Journal of the International Aroid Society, Inc.
Volume 5, Number 4 (1982); Pages 101-102
Propagation of alocasias
By Jim Georgusis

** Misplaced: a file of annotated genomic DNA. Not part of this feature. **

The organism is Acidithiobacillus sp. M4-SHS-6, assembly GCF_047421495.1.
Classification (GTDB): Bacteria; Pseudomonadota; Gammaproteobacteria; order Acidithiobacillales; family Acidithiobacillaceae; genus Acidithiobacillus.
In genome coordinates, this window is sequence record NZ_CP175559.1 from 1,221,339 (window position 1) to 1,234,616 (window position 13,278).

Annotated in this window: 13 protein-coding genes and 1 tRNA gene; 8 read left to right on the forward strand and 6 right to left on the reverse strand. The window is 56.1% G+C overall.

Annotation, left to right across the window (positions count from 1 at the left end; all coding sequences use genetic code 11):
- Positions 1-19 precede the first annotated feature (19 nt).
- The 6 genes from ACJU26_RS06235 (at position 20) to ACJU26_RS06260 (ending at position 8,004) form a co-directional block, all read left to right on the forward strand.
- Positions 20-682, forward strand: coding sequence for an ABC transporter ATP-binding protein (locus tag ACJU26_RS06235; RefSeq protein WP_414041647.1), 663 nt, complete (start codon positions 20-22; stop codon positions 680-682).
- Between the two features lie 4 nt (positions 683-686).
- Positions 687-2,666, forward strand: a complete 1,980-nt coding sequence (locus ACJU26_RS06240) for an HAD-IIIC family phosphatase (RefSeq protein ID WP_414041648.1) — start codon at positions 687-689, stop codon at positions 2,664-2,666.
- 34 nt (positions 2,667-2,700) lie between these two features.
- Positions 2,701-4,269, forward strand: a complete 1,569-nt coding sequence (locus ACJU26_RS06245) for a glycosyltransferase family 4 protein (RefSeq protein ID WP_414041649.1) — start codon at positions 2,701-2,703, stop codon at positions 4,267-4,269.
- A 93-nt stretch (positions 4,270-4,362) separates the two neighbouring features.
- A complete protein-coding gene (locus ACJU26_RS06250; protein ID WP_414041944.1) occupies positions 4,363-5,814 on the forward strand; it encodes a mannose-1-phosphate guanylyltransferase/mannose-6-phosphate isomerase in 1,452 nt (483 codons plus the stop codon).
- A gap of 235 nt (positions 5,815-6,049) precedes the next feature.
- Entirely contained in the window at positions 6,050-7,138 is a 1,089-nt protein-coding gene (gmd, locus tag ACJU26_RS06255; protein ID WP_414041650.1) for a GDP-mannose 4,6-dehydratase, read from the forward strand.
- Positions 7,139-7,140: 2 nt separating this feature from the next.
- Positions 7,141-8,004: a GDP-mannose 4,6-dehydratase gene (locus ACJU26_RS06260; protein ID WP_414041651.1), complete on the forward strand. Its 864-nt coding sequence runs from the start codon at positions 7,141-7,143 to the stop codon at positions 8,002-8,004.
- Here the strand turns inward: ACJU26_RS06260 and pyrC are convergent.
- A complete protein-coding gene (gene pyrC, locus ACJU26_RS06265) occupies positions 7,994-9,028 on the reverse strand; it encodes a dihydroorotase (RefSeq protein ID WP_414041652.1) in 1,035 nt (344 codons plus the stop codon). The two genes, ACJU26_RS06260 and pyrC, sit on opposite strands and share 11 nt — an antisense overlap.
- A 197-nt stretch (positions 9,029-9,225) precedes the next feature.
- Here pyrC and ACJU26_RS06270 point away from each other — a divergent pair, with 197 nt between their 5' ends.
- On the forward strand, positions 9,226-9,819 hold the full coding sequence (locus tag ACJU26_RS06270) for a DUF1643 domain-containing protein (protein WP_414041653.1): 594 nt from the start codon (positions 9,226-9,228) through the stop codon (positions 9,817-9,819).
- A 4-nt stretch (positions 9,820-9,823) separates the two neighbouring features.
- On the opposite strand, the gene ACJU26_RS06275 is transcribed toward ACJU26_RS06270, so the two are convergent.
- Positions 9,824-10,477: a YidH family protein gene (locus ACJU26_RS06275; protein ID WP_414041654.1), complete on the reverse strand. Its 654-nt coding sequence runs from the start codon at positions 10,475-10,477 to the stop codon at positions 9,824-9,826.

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My first experience with Alocasias was some ten years ago. A friend of mine in New Orleans had given me a community pot of ALocasia chanterieri corms. Most of these 3-4 leaf plantlets were well rooted and were planted soil separately into 4" plastic pots. There were, however, a few corms that had not sprouted so I replanted them and waited a rather long period for them to sprout. Soon, I grew impatient and decided to see what might be the delay. Upon unearthing the unsprouted corms, it was noticed they all had a rather thin but durable shell much resembling the coating of a dry kidney bean but not as thick.


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